Red-tailed hawks (Buteo jamaicensis) are one of the most commonly sighted birds of prey in North America. They are often seen perched on telephone poles or fence posts along roadsides. You may have even witnessed one swooping across a field to catch a small animal.
A meal for the red-tailed hawk could include small mammals, birds, or reptiles. Their main diet typically consists of rabbits, rats, voles, and ground squirrels. They also commonly hunt other birds.
A red-tails diet may differ based on the time of year and where they live. If you look at a map of their distribution, you can see this raptor is wide-ranging. They occur across the entirety of the United States and over most of Canada and Mexico. Knowing as much, it makes sense that what they eat can be extremely diverse. To dive more in-depth into the eating habits and behaviors of the red-tailed hawk, read on!
Red-tailed Hawk eating a squirrel on the ground
Red-tailed hawks have a varied diet in the wild. Rabbits, small rodents, and other birds are their most common prey, but reptiles, especially snakes, are often on the menu as well.
Occasionally, these raptors will eat frogs, toads, fish, bats, or insects and may even feed on carrion. Their diets can vary significantly based on season and location.
The red-tailed hawks’ diet can become much more limited in winter. These hawks remain year-round throughout much of the United States, excluding the northern-most regions of the midwest and northeast. Those in the southeast or desert southwest do not have much to worry about. However, not all red-tails get to avoid winter climates.
Within the northern regions of their winter habitat, the red-tailed hawks’ usual food sources are in hibernation or spending the winter underground. Amphibians, reptiles, insects, and fish are also hard to come by. In this case, the hawk mainly hunts birds that remain in the area and the occasional active mammal.
Red-tailed Hawk hunting for prey during the winter
In summer, the red-tailed hawk’s diet is essentially unlimited. They will eat whatever prey they have access to in their territory. If its range consists of forests or vast grasslands, the red-tail is likely to feast on birds, reptiles, insects, and small mammals - such as rabbits, squirrels, voles, and mice.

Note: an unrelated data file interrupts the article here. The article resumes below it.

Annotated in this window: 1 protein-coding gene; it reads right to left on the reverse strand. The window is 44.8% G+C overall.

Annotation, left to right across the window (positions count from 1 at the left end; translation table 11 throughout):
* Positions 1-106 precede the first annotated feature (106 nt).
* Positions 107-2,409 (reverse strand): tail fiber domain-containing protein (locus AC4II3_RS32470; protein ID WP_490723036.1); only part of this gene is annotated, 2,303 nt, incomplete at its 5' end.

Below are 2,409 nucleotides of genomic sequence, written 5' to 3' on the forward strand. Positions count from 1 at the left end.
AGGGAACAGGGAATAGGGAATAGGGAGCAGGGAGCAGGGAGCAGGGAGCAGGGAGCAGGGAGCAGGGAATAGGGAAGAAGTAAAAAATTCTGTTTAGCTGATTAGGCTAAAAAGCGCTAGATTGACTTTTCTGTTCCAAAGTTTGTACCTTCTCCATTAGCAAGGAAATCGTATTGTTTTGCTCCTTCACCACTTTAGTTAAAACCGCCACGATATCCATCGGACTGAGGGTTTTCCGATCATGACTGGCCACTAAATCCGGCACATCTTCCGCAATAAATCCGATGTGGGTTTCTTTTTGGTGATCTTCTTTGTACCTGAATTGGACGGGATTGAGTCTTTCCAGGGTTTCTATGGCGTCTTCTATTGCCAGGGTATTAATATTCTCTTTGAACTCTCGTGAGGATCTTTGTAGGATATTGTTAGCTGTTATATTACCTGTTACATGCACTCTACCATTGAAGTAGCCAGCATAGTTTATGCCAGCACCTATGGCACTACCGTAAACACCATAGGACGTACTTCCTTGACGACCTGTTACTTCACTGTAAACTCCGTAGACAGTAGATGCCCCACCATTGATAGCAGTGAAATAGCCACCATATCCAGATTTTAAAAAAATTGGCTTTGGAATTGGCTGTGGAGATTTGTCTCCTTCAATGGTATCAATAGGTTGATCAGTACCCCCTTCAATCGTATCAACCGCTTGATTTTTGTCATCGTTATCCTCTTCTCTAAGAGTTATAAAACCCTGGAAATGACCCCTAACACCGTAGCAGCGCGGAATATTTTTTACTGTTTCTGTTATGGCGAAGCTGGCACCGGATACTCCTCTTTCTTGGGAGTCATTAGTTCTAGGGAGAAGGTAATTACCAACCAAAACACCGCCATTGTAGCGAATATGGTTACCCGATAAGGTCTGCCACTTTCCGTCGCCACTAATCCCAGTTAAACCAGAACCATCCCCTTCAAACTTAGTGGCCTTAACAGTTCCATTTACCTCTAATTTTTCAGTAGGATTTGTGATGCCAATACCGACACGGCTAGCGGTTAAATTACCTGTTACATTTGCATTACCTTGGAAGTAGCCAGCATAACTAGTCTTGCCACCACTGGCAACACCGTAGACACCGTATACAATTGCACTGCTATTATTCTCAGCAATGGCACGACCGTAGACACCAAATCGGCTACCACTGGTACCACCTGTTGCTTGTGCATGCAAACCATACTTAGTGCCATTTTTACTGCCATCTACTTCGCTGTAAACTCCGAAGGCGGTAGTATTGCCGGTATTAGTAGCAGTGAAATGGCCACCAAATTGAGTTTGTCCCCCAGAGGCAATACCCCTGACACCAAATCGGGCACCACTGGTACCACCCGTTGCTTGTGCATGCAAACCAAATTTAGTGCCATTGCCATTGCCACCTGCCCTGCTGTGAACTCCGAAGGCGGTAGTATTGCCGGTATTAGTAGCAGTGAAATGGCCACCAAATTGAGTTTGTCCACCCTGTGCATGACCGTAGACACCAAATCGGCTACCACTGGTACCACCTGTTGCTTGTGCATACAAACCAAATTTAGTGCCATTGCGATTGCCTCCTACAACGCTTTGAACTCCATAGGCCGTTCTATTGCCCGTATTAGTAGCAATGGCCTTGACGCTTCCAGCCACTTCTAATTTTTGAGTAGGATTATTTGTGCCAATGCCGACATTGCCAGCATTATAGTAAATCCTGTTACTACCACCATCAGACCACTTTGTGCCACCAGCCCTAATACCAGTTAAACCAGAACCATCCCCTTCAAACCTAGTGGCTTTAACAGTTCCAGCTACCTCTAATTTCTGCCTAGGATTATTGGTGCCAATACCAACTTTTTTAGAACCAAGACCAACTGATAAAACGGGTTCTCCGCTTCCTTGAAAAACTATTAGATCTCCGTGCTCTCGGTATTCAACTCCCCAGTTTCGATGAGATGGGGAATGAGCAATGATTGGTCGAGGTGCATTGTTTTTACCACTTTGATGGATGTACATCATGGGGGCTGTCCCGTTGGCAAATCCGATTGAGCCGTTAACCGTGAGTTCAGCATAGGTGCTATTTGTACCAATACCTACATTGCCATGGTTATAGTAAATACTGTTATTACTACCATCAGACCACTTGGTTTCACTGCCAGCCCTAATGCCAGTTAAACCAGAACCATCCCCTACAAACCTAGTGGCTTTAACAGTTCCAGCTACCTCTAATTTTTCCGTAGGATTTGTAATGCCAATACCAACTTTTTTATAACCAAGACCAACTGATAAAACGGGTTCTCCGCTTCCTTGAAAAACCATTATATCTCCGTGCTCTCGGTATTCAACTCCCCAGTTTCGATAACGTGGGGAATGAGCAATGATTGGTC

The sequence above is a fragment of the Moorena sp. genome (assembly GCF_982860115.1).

If the raptor’s territory is near a large body of water, though, their diet may differ slightly. In this case, the bird will eat fish, amphibians, and even crabs or crawdads. These catches would also be intermingled with the more typical dining options - mammals and birds.
Red-tailed hawks are excellent hunters. They possess sharp eyesight that helps them spot small prey moving along the ground. These raptors will typically hunt from a perch, such as a high limb, fence post, or telephone pole.
Once a potential meal is located, the hawk swoops in swiftly to catch its prey with sharp talons. Large, harder-to-carry prey is typically consumed on the ground, while small animals are flown to a perch or nest.
Red-tailed Hawk on a perch looking for prey
How often a red-tailed hawk eats depends on the season and whether or not they are feeding young. In summer, an individual hawk needs two to three meals per day. These meals would ideally be at least the size and weight of a chipmunk.
In winter, a red-tail will almost double this amount. They need at least three to four meals per day to sustain them through cold temperatures. On the other hand, red-tailed hawks will spend nearly all day hunting when raising and providing food for their young.
Red-tailed Hawk eating prey on the ground
Baby red-tailed hawks eat mainly lizards, insects, fish, and small mammals torn into bite-sized pieces by the female. For the first few weeks after hatching, the female stays with the young, while the male brings most of the food.
After about 4-5 weeks, the young are big enough to feed themselves, so the adult red-tails drop food into the nest. In a couple more weeks, the fledglings are ready to leave the nest. However, they are still not strong enough for long flights and will typically remain with their parents for several more weeks.
Red-tailed Hawk feeding chicks in the nest
Red-tailed hawks are carnivores. The majority of their diet consists of small mammals, birds, and reptiles. If you want to feed red-tails, the best way to do so is to provide their natural hunting habitat around your home.
A neighboring pasture or field with nearby trees or a fence would certainly be an attractive spot for this raptor to hunt. Fields are usually teeming with small mammals, snakes, and insects. A nearby water source would make the hunting grounds even more ideal. Water offers access to amphibians and fish, as well as a refreshing drink.
Red-tailed hawks are also attracted to places where other birds congregate, such as a bird feeder. Finches, thrushes, doves, and sparrows are common prey. Keep in mind that if you have outdoor cats or small livestock (i.e. chickens or ducks), attracting a raptor may be impractical. Your pets or poultry could fall prey to the hawk.
Red-tailed Hawk in flight
Red-tailed hawks drink water. To obtain this refreshing liquid, a hawk will typically wade into shallow water and dip its beak in for a drink.
Red-tailed hawks will use bird feeders, but not for the birdseed. They are attracted to the smaller birds hanging out around the feeders. It is not out of character for a red-tail to hunt birds at a backyard feeder, either.
A raptor attacking the smaller birds in your yard is likely something you want to avoid. To discourage this behavior your feeders should have wide roofs or be placed in an area that offers cover - something that will deter the raptor from attacking. If the red-tail continues staking out your feeders, you may have to take them down for a few days.
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